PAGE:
The Africa Adaptation Programme (AAP) has been designed to support the long-term efforts of 21 targeted countries to further develop their capability to successfully identify, design and implement holistic adaptation and disaster risk reduction programmes that are aligned with national development priorities.
In this regard AAP is not a traditional adaptation programme per se – but a strategic initiative, aimed at creating an environment for more informed and capable adaptation decisions and practice in each country.
In approaching this goal, AAP focused its support to countries around:
1. Strengthening long term planning to enable countries to manage both existing and future risks associated with climate change.
2. Building effective leadership and institutional frameworks for enhanced coordination and cohesion of programmes.
3. Supporting the piloting of adaptation initiatives in the field.
4. Identifying a range of financing options for sustained adaptation.
5. Building knowledge management systems and promoting information sharing.
Climate change trends in Rwanda are characterized by a trend of declining overall rainfall, interspersed with years of excessive rainfall. Dry spells and prolonged droughts are observed, often geographically specific.
A trend of increasing temperatures has been recorded, both of annual average maximum and minimum temperature. Extreme rainfall events have led to severe flooding in various areas in Rwanda. Overall the occurrence of extreme phenomena (drought and floods) has increased.
GCM projections of future climate predict overall hotter climatic conditions, both in terms of day and night temperatures. Rainfall may increase esp. events that are more intense. Climate change impacts affect agricultural production and food security, water availability, land degradation i.e. erosion and landslides, infrastructure such as housing, roads and micro dams, due to flooding and siltation. Malaria distribution is becoming wider and other health impacts are expected. Overall the adaptive capacity of Rwanda is low, especially on the community and district level.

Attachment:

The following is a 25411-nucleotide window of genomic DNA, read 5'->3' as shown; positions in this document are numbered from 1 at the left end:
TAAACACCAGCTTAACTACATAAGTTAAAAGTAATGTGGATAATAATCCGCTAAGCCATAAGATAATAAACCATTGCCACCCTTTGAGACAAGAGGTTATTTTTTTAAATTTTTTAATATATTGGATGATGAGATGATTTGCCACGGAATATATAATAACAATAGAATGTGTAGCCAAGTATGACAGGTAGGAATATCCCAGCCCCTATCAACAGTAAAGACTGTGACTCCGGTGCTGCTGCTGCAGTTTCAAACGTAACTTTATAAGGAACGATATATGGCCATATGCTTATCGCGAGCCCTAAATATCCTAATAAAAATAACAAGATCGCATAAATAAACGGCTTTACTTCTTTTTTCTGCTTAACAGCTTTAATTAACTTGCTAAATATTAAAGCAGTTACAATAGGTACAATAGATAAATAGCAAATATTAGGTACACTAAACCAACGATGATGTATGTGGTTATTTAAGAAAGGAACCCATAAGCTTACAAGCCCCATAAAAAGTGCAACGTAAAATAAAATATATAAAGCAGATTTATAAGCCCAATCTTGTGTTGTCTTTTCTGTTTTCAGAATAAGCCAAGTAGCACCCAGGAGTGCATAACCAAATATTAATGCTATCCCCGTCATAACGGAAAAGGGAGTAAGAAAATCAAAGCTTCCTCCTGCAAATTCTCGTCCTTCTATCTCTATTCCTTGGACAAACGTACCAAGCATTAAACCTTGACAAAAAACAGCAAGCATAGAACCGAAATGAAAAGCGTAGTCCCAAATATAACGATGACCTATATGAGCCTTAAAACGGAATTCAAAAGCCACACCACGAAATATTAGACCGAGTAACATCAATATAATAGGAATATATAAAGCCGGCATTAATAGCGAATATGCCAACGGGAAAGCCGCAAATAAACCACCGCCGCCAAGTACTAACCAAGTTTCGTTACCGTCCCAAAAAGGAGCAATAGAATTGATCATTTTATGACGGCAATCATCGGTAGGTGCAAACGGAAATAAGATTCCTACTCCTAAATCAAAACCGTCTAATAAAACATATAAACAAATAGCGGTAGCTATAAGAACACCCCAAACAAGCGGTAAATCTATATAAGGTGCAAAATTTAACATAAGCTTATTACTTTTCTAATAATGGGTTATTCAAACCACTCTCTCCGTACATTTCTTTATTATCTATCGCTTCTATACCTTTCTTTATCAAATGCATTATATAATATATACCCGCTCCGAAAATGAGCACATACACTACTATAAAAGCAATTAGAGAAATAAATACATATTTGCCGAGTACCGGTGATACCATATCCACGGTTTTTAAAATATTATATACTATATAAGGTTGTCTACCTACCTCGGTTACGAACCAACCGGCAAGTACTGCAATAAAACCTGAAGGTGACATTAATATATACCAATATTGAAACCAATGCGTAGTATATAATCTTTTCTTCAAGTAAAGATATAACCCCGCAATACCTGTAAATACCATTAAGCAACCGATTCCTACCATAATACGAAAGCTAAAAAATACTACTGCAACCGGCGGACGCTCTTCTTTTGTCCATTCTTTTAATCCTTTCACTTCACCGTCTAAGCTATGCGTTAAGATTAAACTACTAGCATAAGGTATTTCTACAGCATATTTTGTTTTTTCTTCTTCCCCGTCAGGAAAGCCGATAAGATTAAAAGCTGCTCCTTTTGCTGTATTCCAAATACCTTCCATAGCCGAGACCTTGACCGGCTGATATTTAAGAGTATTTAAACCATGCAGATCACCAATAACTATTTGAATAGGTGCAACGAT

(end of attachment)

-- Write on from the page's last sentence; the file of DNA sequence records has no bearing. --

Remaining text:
The 1994 genocide and war has left institutions poorly positioned to take on the climate change challenge. The Government of Rwanda aims to establish a country wide approach to adaptation that would particularly test adaptation measures at the community and district level, taking a community preparedness focus and integrating gender sensitive approaches.
The AAP-Rwanda project addressed climate change risks under each of the five AAP Global Project outputs.
2. Project name
Supporting Integrated and Comprehensive Approaches to Climate Change Adaptation in Africa – Building a comprehensive national approach in Rwanda.
3. Project objective
Rwanda has the institutional, individual and systemic capacity to address climate change risks and opportunities through a national approach to adaptation.
4. Project outcomes:
(i) Establishing an enabling policy framework to support an effective system for environment management and ecosystem conservation.
(ii) Strengthening capacity at national, district and community levels to restore and protect ecosystems of national and global importance against potential degradation.
(iii) Enhancing economic productivity using natural resources in an environmentally friendly way.
5. Project components:
(i) Dynamic, long-term planning mechanisms to cope with the inherent uncertainties of climate change introduced.
(ii) Leadership and institutional frameworks to manage CC risks and opportunities in an integrated manner at the local and national levels strengthened
(iii) Climate-resilient policies and measures in priority sectors implemented.
(iv) Financing options to meet national adaptation costs expanded at the local, national, sub- regional and regional levels.
(v) Knowledge on adjusting national development processes to fully incorporate climate change risks and opportunities generated and shared across all levels.
6. Geographical focus
Bugesera, Gatsibo, Kayonza, Kirehe, Nyamagabe and Rulindo Districts
7. Implementation Period
October 2010- March 2013
8. Funding source
Government of Japan through UNDP
Climate Change Program Manager